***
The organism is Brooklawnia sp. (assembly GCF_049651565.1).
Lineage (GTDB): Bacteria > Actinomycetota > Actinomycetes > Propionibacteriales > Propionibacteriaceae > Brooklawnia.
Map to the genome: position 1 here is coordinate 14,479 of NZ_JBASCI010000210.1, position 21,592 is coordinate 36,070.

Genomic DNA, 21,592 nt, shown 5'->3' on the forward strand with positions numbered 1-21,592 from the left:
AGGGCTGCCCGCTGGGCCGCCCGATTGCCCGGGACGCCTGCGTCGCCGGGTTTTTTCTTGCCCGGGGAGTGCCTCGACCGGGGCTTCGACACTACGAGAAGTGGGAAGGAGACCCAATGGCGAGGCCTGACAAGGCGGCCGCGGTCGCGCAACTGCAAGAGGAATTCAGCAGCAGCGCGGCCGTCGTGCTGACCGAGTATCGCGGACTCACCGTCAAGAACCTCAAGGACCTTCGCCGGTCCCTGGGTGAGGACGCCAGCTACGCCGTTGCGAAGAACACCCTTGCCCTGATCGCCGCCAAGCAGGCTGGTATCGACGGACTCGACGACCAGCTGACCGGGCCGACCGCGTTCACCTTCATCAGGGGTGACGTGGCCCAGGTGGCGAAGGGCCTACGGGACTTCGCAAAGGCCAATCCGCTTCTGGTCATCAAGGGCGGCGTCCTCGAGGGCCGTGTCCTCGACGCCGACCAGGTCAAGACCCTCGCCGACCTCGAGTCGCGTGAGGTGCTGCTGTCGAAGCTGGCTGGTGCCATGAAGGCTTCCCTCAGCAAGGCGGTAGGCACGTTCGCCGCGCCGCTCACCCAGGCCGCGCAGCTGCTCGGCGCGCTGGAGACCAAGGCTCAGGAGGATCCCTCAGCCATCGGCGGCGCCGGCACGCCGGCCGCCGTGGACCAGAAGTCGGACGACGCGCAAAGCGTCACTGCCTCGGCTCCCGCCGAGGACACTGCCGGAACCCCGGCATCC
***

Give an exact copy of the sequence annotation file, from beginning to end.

The organism is Brooklawnia sp. (assembly GCF_049651565.1).
Lineage (GTDB): Bacteria > Actinomycetota > Actinomycetes > Propionibacteriales > Propionibacteriaceae > Brooklawnia.
Map to the genome: position 1 here is coordinate 14,479 of NZ_JBASCI010000210.1, position 21,592 is coordinate 36,070.

Genomic DNA, 21,592 nt, shown 5'->3' on the forward strand with positions numbered 1-21,592 from the left:
AGGGCTGCCCGCTGGGCCGCCCGATTGCCCGGGACGCCTGCGTCGCCGGGTTTTTTCTTGCCCGGGGAGTGCCTCGACCGGGGCTTCGACACTACGAGAAGTGGGAAGGAGACCCAATGGCGAGGCCTGACAAGGCGGCCGCGGTCGCGCAACTGCAAGAGGAATTCAGCAGCAGCGCGGCCGTCGTGCTGACCGAGTATCGCGGACTCACCGTCAAGAACCTCAAGGACCTTCGCCGGTCCCTGGGTGAGGACGCCAGCTACGCCGTTGCGAAGAACACCCTTGCCCTGATCGCCGCCAAGCAGGCTGGTATCGACGGACTCGACGACCAGCTGACCGGGCCGACCGCGTTCACCTTCATCAGGGGTGACGTGGCCCAGGTGGCGAAGGGCCTACGGGACTTCGCAAAGGCCAATCCGCTTCTGGTCATCAAGGGCGGCGTCCTCGAGGGCCGTGTCCTCGACGCCGACCAGGTCAAGACCCTCGCCGACCTCGAGTCGCGTGAGGTGCTGCTGTCGAAGCTGGCTGGTGCCATGAAGGCTTCCCTCAGCAAGGCGGTAGGCACGTTCGCCGCGCCGCTCACCCAGGCCGCGCAGCTGCTCGGCGCGCTGGAGACCAAGGCTCAGGAGGATCCCTCAGCCATCGGCGGCGCCGGCACGCCGGCCGCCGTGGACCAGAAGTCGGACGACGCGCAAAGCGTCACTGCCTCGGCTCCCGCCGAGGACACTGCCGGAACCCCGGCATCC